When my pitching coach of long ago introduced me to strategic pitching he had one cardinal rule: "Figure out what the batter is looking for—and don’t give it to him."
This is major league stuff, and it’s not too early to talk about it. The important thing is to know those hitters—their strengths and their weaknesses—to observe how they position themselves at the plate, whether they move further forward or further backward in the batter’s box, whether they crowd the plate or “hit with their foot in the bucket” (pull away from the plate as they swing), if they choke up on the bat as if to bunt or try to hit to the opposite field, if they are patient and take one pitch after another in the hope of drawing a walk or at least driving up the pitch count or if they go after the first pitch no matter what it is or where it is.
A vital aspect of strategic pitching involves not only what to throw to the hitter but also where. Back in the 1940s there were two St. Louis Cardinals pitchers, Harry Brecheen and Howie Pollet, who were masters at this; Pollet would often call his infielders together for a meeting and tell them not only what he would throw but also where. Those two guys won a lot of games that way. Even the fireballers were masters of this kind of pitching; many of them would “pitch backwards”—start the batter off with an offspeed or breaking pitch, get two strikes on him and then come in there with the fast ball. They knew that if the batter was going to try to bunt they could get him with a high inside pitch because this is the most difficult for a batter to try to bunt—usually he would pop up or bunt foul with two strikes on him, and "Yer out!"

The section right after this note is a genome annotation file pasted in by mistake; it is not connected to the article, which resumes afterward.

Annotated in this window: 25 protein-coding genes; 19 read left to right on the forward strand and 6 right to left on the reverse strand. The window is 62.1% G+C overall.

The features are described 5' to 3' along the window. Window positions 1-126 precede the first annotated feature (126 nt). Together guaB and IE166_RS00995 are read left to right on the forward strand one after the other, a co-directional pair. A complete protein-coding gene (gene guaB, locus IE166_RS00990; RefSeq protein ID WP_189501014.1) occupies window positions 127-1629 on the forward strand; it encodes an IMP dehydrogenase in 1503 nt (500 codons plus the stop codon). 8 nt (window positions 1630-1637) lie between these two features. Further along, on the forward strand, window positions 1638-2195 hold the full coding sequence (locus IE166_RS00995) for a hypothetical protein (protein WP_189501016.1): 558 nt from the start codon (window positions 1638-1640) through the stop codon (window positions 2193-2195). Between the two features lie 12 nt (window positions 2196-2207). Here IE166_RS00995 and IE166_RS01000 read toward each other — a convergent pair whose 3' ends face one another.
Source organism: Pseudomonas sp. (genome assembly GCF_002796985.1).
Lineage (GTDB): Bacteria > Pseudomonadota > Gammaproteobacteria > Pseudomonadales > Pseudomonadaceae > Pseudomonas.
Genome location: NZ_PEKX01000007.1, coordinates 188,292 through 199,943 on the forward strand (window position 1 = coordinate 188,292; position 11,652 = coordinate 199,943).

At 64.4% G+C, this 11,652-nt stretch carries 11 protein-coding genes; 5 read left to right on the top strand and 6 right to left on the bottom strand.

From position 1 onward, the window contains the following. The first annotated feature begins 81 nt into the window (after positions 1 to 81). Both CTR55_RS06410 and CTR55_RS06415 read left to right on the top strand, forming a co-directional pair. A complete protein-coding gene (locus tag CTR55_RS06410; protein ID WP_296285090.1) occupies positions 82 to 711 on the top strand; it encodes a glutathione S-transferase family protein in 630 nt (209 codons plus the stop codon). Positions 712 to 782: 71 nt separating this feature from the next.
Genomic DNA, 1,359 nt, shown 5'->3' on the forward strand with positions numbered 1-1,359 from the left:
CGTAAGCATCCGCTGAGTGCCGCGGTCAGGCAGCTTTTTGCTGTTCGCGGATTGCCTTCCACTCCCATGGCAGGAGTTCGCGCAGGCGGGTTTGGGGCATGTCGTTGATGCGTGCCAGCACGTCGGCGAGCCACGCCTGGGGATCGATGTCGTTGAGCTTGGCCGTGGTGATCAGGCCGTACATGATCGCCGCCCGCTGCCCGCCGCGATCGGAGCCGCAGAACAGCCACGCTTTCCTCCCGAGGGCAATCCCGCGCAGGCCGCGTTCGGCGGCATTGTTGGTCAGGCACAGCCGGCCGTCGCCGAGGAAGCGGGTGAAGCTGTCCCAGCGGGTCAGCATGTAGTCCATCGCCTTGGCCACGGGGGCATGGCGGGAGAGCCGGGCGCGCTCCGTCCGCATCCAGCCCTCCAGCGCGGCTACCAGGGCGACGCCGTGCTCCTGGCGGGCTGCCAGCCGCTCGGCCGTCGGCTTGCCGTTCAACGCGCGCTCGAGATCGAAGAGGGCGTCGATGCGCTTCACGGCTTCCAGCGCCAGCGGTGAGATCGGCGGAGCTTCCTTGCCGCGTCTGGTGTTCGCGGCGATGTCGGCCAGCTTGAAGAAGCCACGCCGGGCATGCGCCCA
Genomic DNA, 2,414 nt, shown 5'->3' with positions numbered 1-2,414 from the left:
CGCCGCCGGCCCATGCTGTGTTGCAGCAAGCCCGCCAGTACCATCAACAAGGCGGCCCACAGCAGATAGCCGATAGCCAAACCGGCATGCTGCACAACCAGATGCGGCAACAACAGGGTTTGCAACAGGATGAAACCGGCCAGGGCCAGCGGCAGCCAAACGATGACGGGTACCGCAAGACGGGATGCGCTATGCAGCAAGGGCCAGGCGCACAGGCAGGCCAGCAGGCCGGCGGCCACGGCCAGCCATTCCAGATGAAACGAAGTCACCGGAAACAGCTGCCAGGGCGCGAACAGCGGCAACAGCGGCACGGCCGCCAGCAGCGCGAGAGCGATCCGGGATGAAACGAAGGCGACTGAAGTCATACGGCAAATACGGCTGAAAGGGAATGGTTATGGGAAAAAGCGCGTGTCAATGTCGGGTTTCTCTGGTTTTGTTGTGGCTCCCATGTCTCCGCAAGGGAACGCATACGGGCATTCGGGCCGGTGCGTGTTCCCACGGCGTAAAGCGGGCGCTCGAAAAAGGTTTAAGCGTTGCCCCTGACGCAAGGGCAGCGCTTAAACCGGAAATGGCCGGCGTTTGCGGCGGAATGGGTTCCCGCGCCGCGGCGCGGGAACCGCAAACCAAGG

There’s a lot more, but these are some of the basic elements in pitching to so-called “good hitters” You may be wondering if there is such a thing as a hitter you can’t pitch to? There was one—the Yankees’ Yogi Berra, who would go after any pitch he felt he could get a piece of; the only way to pitch to him, it was said, was to throw the ball under the plate! (He did get more than his share of walks.) 8) :baseballpitcher: